Just how costly is a green, customized home?

You can find plenty of opinions about the long-term costliness of the typical suburban McMansion (waste of resources, dependence on automobiles, etc.) but I’ve often wondered whether the alternatives, a smaller customized home or a greener home, are really cheaper. And if American home buyers seem pretty motivated about cost, how would this affect whether these would purchase these alternatives? Here is an anecdote about building a green, customized home that suggests they can be costly:

As readers of Green House know, we started our journey to a right-sized, energy-efficient home in Falls Church, VA., nearly three years ago after selling a McMansion a few miles away. We never expected it would take so long or cost so much…

We’re acclimating. A modern home in a traditional neighborhood brings lots of stares, especially when you haven’t had a chance to order shades for the 16-foot wide, 10-foot tall sliding glass doors to your living room. Cars slow down as they go by, and walkers sometimes wave. We wave back, even if we have no idea who they are…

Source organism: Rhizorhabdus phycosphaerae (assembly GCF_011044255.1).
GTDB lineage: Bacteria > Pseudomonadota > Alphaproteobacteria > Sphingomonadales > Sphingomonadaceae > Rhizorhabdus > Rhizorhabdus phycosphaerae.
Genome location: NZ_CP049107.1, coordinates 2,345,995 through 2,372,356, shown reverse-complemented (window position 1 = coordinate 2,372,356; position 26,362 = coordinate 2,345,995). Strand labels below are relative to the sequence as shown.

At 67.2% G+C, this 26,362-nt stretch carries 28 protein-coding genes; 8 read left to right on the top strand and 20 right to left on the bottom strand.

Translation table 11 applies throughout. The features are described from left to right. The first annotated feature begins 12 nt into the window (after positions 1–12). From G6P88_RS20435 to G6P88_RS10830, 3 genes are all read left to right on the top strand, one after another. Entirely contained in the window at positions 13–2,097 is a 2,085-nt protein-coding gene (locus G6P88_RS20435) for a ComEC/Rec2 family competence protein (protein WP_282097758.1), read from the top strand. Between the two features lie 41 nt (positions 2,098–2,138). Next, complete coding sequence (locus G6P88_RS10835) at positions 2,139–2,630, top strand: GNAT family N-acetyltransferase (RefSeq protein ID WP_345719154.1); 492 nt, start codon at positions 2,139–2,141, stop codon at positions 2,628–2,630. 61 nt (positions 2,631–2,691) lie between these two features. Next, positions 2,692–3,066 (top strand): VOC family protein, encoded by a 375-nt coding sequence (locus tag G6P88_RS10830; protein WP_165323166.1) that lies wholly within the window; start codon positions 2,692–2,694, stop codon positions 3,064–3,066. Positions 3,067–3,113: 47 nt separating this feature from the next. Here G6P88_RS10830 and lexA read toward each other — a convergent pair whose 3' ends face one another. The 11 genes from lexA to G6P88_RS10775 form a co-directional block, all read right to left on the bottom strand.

We’re preparing paperwork to have the house certified by the U.S. Green Building Council and the National Association of Home Builders. We’re shooting for the top rating, but having gone through the exhausting process of building a custom home, we’re all too aware of Murphy’s Law.

I wish the story was more clear about the cost of the building the home plus the utilities. Just because the home is smaller and more energy-efficient does not necessarily mean that it will be cheaper up-front. Is this like purchasing a hybrid car where you have to operate the car for a certain number of years before you realize the gas savings because of the premium for the car?

It looks like a nice house from the pictures posted with the story. But why exactly did they design a “modern home in a traditional neighborhood”? What happened to trying to fit into an existing architectural milieu?

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